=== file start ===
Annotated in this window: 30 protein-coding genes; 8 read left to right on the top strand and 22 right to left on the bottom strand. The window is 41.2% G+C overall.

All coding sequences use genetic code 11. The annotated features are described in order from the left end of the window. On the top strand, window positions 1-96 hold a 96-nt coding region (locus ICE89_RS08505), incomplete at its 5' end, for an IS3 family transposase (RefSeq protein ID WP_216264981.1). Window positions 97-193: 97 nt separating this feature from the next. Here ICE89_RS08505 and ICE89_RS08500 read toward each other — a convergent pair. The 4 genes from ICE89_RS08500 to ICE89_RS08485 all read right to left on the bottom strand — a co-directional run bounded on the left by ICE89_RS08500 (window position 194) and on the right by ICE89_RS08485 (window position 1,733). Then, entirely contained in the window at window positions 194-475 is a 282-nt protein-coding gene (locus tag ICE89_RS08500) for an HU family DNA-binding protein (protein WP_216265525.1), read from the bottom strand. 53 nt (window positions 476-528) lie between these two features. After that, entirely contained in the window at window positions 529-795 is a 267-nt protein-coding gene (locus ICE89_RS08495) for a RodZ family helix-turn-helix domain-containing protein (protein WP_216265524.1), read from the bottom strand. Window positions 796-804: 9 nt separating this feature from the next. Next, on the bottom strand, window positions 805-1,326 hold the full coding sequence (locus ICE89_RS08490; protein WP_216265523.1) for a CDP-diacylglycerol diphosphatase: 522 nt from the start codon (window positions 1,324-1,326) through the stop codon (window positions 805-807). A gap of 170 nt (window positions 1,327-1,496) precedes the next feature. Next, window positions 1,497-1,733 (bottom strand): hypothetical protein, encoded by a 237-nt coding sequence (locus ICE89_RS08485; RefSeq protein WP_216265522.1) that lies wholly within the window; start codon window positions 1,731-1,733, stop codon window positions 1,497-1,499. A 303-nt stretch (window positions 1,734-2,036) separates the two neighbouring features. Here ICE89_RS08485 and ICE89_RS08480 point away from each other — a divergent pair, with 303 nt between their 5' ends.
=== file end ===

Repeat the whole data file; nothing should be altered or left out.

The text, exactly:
Annotated in this window: 30 protein-coding genes; 8 read left to right on the top strand and 22 right to left on the bottom strand. The window is 41.2% G+C overall.

All coding sequences use genetic code 11. The annotated features are described in order from the left end of the window. On the top strand, window positions 1-96 hold a 96-nt coding region (locus ICE89_RS08505), incomplete at its 5' end, for an IS3 family transposase (RefSeq protein ID WP_216264981.1). Window positions 97-193: 97 nt separating this feature from the next. Here ICE89_RS08505 and ICE89_RS08500 read toward each other — a convergent pair. The 4 genes from ICE89_RS08500 to ICE89_RS08485 all read right to left on the bottom strand — a co-directional run bounded on the left by ICE89_RS08500 (window position 194) and on the right by ICE89_RS08485 (window position 1,733). Then, entirely contained in the window at window positions 194-475 is a 282-nt protein-coding gene (locus tag ICE89_RS08500) for an HU family DNA-binding protein (protein WP_216265525.1), read from the bottom strand. 53 nt (window positions 476-528) lie between these two features. After that, entirely contained in the window at window positions 529-795 is a 267-nt protein-coding gene (locus ICE89_RS08495) for a RodZ family helix-turn-helix domain-containing protein (protein WP_216265524.1), read from the bottom strand. Window positions 796-804: 9 nt separating this feature from the next. Next, on the bottom strand, window positions 805-1,326 hold the full coding sequence (locus ICE89_RS08490; protein WP_216265523.1) for a CDP-diacylglycerol diphosphatase: 522 nt from the start codon (window positions 1,324-1,326) through the stop codon (window positions 805-807). A gap of 170 nt (window positions 1,327-1,496) precedes the next feature. Next, window positions 1,497-1,733 (bottom strand): hypothetical protein, encoded by a 237-nt coding sequence (locus ICE89_RS08485; RefSeq protein WP_216265522.1) that lies wholly within the window; start codon window positions 1,731-1,733, stop codon window positions 1,497-1,499. A 303-nt stretch (window positions 1,734-2,036) separates the two neighbouring features. Here ICE89_RS08485 and ICE89_RS08480 point away from each other — a divergent pair, with 303 nt between their 5' ends.